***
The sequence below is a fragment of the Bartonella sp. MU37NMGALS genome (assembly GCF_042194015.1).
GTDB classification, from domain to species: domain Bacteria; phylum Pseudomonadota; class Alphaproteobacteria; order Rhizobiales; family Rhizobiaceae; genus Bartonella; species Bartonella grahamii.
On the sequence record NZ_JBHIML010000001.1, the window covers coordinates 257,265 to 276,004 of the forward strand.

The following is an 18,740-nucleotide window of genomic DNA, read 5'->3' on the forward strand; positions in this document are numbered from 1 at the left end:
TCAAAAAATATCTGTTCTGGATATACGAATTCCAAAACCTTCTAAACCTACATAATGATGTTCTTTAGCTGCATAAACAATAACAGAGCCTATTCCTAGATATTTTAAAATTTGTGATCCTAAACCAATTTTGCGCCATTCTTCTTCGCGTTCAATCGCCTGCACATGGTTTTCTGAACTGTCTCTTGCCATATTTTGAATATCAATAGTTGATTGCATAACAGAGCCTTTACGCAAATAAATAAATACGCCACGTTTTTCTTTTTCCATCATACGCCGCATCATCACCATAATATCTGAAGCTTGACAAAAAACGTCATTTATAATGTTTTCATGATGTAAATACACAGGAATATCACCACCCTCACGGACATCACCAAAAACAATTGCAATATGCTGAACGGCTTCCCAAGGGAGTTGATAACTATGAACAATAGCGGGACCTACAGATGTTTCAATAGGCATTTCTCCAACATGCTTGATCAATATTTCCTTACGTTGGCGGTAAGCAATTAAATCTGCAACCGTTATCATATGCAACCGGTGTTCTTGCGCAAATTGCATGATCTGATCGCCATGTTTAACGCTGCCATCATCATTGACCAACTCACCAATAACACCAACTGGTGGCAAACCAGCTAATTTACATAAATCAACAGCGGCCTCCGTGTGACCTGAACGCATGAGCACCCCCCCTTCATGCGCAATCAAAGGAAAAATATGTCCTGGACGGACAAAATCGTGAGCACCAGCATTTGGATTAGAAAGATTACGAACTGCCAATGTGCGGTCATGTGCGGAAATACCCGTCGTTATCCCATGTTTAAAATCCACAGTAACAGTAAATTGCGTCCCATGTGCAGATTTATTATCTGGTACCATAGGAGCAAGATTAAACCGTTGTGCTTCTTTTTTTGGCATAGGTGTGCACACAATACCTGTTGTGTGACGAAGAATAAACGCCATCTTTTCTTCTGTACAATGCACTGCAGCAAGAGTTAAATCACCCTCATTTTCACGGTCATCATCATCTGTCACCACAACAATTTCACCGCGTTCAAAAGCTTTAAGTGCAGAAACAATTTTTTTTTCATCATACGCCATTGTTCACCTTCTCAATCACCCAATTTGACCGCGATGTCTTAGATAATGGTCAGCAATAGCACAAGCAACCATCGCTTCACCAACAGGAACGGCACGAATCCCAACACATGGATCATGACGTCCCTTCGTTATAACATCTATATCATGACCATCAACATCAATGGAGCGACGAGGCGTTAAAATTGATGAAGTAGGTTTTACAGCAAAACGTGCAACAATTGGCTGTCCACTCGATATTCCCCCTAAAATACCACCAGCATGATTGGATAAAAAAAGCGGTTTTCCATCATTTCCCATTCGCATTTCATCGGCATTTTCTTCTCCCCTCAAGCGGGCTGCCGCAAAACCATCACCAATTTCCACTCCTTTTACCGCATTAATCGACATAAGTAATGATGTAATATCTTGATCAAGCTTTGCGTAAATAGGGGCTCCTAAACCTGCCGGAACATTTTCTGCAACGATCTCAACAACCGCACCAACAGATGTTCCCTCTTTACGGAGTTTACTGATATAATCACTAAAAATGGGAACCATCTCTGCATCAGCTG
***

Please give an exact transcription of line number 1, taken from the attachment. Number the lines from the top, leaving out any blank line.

The sequence below is a fragment of the Bartonella sp. MU37NMGALS genome (assembly GCF_042194015.1).